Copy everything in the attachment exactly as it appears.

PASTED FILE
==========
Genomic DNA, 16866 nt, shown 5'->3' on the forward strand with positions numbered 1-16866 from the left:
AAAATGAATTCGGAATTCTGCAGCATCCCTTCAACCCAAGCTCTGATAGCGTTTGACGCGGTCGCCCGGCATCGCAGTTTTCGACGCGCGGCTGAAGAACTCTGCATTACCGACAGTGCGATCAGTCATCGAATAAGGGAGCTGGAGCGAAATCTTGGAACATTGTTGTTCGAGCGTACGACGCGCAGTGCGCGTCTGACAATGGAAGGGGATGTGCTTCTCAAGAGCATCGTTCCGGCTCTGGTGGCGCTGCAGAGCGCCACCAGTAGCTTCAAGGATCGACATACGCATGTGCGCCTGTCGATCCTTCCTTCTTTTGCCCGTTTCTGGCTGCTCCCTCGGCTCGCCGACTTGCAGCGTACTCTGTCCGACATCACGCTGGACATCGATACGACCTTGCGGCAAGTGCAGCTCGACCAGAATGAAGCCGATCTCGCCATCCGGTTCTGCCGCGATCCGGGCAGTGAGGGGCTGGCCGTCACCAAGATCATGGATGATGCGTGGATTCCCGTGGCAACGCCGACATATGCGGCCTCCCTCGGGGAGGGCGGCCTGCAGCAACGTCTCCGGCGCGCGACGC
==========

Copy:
Genomic DNA, 16866 nt, shown 5'->3' on the forward strand with positions numbered 1-16866 from the left:
AAAATGAATTCGGAATTCTGCAGCATCCCTTCAACCCAAGCTCTGATAGCGTTTGACGCGGTCGCCCGGCATCGCAGTTTTCGACGCGCGGCTGAAGAACTCTGCATTACCGACAGTGCGATCAGTCATCGAATAAGGGAGCTGGAGCGAAATCTTGGAACATTGTTGTTCGAGCGTACGACGCGCAGTGCGCGTCTGACAATGGAAGGGGATGTGCTTCTCAAGAGCATCGTTCCGGCTCTGGTGGCGCTGCAGAGCGCCACCAGTAGCTTCAAGGATCGACATACGCATGTGCGCCTGTCGATCCTTCCTTCTTTTGCCCGTTTCTGGCTGCTCCCTCGGCTCGCCGACTTGCAGCGTACTCTGTCCGACATCACGCTGGACATCGATACGACCTTGCGGCAAGTGCAGCTCGACCAGAATGAAGCCGATCTCGCCATCCGGTTCTGCCGCGATCCGGGCAGTGAGGGGCTGGCCGTCACCAAGATCATGGATGATGCGTGGATTCCCGTGGCAACGCCGACATATGCGGCCTCCCTCGGGGAGGGCGGCCTGCAGCAACGTCTCCGGCGCGCGACGC